Tag Archives: Hustle

On having no hustle

Several major players in my life have recently pointed out that I lack hustle. They say that I don’t apply to enough things. I don’t ingratiate myself with powerful people. I don’t ask my former writing professors to recommend me for fellowships and residencies. I don’t dress like a ham sandwich and hang out on the street corner, proselytizing about ham sandwiches. I just don’t have the temperament for it. Which is not to say that I haven’t defied my own nature at times and attempted to hustle. I’ve sent some embarrassing emails over the years. These bids for love and attention trill with false modesty and labored charm. I always feel far more sympathetic to the poor souls on the receiving end of these needy emails than I do to myself, the sender.

We’re told that everyone hates the hustle, but you just have to suck up your pride and crippling social anxiety and do it or you’ll never get anywhere. You have to play the game, fake it til you make it, network, ask for help, never give up, never surrender. But I’m not sure hustle is a quality I want to have. Other people impress me when they aggressively go after what they want. I don’t devalue their hustle (unless they’re Republicans). And I’m not na├»ve enough to believe that successful careers just happen organically, without cocktail parties and emails. But why do I need to be successful in the first place? I think my real life’s ambition is something more in line with being an anonymous contemplative than sharing a billboard with Jeffrey Eugenides.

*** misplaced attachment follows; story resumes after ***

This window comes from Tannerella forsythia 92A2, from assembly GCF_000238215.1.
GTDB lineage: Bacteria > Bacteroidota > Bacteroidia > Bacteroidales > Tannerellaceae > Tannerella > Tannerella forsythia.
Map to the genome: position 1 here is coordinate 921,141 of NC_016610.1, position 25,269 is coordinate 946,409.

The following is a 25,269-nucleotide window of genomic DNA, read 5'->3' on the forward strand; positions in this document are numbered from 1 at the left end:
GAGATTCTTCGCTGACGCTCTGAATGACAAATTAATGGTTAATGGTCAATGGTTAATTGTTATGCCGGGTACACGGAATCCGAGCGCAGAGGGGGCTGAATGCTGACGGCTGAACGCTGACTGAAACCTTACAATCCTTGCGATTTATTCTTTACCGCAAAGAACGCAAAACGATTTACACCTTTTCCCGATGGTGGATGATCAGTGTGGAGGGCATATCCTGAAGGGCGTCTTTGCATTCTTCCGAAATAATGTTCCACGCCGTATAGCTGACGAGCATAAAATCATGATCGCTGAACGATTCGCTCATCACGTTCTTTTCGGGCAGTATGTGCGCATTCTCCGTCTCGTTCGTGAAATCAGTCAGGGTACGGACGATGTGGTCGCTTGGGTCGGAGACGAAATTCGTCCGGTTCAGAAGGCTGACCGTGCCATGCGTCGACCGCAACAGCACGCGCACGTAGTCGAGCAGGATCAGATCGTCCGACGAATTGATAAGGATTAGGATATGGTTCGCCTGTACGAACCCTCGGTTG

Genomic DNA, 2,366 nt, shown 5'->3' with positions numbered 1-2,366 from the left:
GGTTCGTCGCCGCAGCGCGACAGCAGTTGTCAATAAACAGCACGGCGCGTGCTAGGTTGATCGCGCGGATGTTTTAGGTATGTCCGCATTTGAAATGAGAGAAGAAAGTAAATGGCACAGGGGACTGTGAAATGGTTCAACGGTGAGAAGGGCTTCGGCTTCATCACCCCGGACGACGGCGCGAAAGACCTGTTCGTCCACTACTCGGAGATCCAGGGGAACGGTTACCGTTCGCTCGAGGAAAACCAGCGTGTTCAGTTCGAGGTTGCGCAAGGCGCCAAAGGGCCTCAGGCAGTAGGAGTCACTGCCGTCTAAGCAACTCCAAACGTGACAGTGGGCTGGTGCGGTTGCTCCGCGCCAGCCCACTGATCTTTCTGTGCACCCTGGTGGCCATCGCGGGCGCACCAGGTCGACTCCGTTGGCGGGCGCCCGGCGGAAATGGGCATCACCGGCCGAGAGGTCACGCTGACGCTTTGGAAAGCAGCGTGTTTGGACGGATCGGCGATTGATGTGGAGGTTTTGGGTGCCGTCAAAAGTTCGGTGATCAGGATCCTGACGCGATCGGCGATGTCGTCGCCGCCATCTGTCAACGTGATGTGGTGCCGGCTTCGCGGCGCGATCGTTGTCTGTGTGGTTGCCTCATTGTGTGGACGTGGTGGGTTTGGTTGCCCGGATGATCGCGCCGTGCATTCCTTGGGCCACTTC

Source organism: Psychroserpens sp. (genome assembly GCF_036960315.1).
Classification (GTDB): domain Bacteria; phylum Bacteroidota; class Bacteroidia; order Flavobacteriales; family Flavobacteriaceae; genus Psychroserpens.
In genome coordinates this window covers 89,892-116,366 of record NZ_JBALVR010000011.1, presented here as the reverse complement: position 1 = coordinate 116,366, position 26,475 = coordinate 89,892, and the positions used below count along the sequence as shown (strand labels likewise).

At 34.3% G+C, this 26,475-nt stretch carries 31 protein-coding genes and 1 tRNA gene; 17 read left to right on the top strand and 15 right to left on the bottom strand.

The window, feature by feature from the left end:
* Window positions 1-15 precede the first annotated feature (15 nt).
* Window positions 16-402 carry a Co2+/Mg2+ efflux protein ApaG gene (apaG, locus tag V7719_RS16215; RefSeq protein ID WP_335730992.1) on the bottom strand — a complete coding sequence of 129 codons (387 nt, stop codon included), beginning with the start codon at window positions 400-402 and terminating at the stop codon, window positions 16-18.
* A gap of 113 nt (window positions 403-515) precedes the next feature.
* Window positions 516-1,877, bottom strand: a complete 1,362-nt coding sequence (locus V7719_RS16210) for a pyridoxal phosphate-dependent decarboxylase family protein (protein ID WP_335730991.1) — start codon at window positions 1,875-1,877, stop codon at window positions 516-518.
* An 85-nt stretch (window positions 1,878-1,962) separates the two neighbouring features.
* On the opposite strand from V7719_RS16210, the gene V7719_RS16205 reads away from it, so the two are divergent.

Which brings me back to my perennial dream of working as a long-distance truck driver. A person has to make money somehow, and I love to drive. I love to think about things through a wide window. And you can only go so fast behind the wheel. There’s always a speed limit. I find that fact really comforting, especially coming from the literary field where there’s no cap on how smart or talented or prolific you’re supposed to be. Even if you’re happily driving your beat-up Subaru 35 miles an hour through a school zone, you imagine that someone else is driving 95 miles an hour, with the cops chasing him, jumping drawbridges and shit, and your experience is ruined. As a professional truck driver I can drive 65 miles an hour all day long, receive a consistent paycheck, eat snacks from my lap, and have total freedom to meditate quietly on life while an unobtrusive radio bolsters my thoughts with an 80s soundtrack.

I can still write short stories at truck stops. I can still read books if they’re on tape. But no one will be able to accuse me of not having hustle. “In this business,” I’ll say, “hustle kills.”